Marketing expert, George Torok helps businesses gain an unfair marketing advantage over the competition. A bestselling author, he consults with business owners and is available for speaking engagements. Power Marketing is a registered trademark.
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You answer your home phone. A voice you
don’t recognize says, “How are you today?”
You open the front door of your house in
response to the door bell. A stranger smiles at you and states, “We were just
in the neighbourhood.”
What’s coming next?
That’s right, a sales pitch. There’s
nothing wrong with selling. That’s key to any market and critical to the
survival and growth of business.
But, I find these opening lines crude,
deceptive, and wasteful.
Let’s examine each of these charges.
By crude I mean that these are unpolished methods
used by novices. The phrases are the first things that the person thought of
without considering how they might be perceived by the prospect. As you can
guess a person could be doing something for decades and still be a novice. Time
and experience don’t improve your skills. Self examination, perspective-shift, study
and training (or coaching) improve your skills.
This is the big crime. If you’re the seller
it would be prudent to establish trust with your prospect to enable the sale. But,
you’re not building trust when you start the conversation (sales pitch) with
Would you trust someone who lies to you every
time they talk to you?
How are these phrases deceptive? Glad you
“How are you today?”
That is a greeting you might pose to a
friend. The complete phrase that is normally implied is “How are you feeling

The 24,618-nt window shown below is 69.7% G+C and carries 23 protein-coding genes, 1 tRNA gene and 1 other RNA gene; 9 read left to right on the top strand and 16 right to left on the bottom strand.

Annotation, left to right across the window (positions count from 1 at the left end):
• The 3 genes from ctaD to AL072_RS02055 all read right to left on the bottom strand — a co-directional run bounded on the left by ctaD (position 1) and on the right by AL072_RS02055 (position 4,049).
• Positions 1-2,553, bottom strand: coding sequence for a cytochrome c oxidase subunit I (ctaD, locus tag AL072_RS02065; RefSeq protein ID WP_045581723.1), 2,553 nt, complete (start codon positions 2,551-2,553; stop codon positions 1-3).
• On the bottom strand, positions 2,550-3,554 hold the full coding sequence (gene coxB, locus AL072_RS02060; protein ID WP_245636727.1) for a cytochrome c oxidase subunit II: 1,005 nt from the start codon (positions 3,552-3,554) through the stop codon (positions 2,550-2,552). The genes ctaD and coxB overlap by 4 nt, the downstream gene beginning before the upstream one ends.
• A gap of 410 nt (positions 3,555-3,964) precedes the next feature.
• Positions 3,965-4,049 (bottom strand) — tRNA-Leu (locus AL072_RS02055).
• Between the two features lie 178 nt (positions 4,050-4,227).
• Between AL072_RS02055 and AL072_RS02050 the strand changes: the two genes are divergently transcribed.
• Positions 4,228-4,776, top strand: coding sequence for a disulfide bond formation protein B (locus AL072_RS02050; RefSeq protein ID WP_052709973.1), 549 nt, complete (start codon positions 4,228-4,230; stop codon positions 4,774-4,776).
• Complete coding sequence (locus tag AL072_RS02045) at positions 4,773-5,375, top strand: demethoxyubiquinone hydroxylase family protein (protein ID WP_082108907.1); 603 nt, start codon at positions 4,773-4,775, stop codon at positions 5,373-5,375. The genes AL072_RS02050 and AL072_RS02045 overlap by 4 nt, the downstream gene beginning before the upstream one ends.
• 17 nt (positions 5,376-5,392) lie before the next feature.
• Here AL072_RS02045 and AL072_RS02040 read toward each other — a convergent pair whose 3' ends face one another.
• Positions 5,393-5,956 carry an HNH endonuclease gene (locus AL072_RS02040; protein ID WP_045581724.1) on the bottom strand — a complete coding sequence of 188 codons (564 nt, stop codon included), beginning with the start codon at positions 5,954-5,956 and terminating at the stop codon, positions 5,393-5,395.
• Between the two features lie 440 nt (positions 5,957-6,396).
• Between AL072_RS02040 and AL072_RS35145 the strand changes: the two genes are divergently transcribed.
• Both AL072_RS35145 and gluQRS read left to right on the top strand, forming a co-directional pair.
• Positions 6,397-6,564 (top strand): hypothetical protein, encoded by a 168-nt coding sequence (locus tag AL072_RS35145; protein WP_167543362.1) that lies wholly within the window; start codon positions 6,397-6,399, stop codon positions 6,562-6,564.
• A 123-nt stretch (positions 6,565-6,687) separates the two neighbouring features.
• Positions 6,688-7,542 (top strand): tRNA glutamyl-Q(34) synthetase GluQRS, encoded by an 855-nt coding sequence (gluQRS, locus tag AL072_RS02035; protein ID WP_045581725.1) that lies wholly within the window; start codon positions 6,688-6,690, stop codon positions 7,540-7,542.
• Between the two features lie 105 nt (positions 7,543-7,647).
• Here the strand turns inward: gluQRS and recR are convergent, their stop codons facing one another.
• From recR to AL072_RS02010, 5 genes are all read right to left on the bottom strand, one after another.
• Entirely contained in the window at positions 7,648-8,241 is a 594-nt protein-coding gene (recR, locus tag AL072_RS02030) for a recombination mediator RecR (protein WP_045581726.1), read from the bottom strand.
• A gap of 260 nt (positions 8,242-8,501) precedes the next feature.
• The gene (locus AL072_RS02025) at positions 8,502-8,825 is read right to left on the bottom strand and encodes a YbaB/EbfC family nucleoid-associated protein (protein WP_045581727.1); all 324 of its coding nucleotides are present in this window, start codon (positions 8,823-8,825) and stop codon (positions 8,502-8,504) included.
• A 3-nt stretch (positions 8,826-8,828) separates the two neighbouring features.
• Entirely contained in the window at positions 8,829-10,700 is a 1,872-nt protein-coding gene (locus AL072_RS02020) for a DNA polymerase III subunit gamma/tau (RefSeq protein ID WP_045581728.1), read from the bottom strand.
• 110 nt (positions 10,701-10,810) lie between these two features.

today?” That’s an expression of interest in the emotional, mental, or physical
health. The person might respond with, “Feeling good. I think the cold is
gone.” Or “My back still hurts from that work in the garden.”
The conversation will depend on the depth
of the relationship and recent exchanges. The key inference with this opening
question is that the two of you have a relationship and some mutual concern
about the other’s well being.
When a stranger asks you that question the
inference is a lie.
My response to this opening is “Who wants to
know and why?” We were just in the neighbourhood
Perhaps you’ve told friends or family, “If
you’re ever in the neighbourhood please drop by.” Perhaps you’ve received a
similar invitation. It probably was a sincere invitation – to family or
This invitation didn’t apply to
door-to-door sales people. When they open the conversation with this line they
are implying that they are friends or family.
The other implication is that because they
are in the neigbourhood you are obliged to listen to them - because to do
otherwise would be un-neighbourly.
My response to this opening line is “So
These opening phrases waste time,
opportunities and goodwill.
By opening the sales conversation with dumb
phrases time is wasted because the prospect still doesn’t know what you are
Opportunities can be lost because of the
misdirection of these openings. The door is slammed in frustration.
Using deceptive phrases will destroy trust
along with goodwill.
The closing comment on the use of these
crude openings comes from the character that Marlon Brando played in the movie
“The horror, the horror.”
What other phrases have you noticed that destroy goodwill? Add your comments below.